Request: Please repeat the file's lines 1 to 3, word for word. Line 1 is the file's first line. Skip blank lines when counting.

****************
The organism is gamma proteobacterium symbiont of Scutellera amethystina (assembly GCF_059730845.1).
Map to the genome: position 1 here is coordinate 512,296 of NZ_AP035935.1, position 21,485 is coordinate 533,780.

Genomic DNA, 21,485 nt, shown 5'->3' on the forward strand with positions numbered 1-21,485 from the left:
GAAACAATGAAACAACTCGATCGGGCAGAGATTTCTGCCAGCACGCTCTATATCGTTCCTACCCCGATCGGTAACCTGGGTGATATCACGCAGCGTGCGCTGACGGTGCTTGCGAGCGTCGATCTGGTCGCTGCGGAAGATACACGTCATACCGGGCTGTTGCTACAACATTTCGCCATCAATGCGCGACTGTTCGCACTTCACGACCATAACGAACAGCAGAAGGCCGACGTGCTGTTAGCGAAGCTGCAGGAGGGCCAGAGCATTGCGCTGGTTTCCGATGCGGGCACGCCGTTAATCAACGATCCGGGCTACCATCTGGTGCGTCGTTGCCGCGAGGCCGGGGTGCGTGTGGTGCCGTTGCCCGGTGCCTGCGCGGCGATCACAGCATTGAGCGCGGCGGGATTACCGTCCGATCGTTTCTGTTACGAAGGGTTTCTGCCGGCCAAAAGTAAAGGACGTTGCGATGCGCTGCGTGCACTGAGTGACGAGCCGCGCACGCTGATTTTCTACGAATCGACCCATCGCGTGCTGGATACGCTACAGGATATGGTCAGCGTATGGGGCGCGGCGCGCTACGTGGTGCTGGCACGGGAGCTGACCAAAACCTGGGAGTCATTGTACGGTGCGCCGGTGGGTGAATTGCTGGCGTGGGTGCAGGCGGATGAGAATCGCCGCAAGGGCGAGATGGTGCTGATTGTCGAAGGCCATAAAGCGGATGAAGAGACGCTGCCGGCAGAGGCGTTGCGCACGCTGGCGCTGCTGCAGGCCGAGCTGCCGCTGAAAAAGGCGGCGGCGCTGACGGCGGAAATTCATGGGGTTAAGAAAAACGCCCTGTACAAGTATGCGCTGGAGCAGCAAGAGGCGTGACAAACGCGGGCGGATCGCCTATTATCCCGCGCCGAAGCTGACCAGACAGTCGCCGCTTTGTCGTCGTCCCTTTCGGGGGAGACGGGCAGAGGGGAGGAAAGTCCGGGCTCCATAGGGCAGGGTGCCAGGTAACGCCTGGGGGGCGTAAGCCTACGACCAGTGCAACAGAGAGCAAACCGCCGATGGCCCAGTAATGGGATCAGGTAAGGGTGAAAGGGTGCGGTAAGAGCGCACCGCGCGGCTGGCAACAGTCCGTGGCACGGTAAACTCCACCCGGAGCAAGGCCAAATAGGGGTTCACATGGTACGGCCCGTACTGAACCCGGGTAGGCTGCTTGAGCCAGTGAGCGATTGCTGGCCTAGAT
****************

The organism is gamma proteobacterium symbiont of Scutellera amethystina (assembly GCF_059730845.1).
Map to the genome: position 1 here is coordinate 512,296 of NZ_AP035935.1, position 21,485 is coordinate 533,780.

Genomic DNA, 21,485 nt, shown 5'->3' on the forward strand with positions numbered 1-21,485 from the left: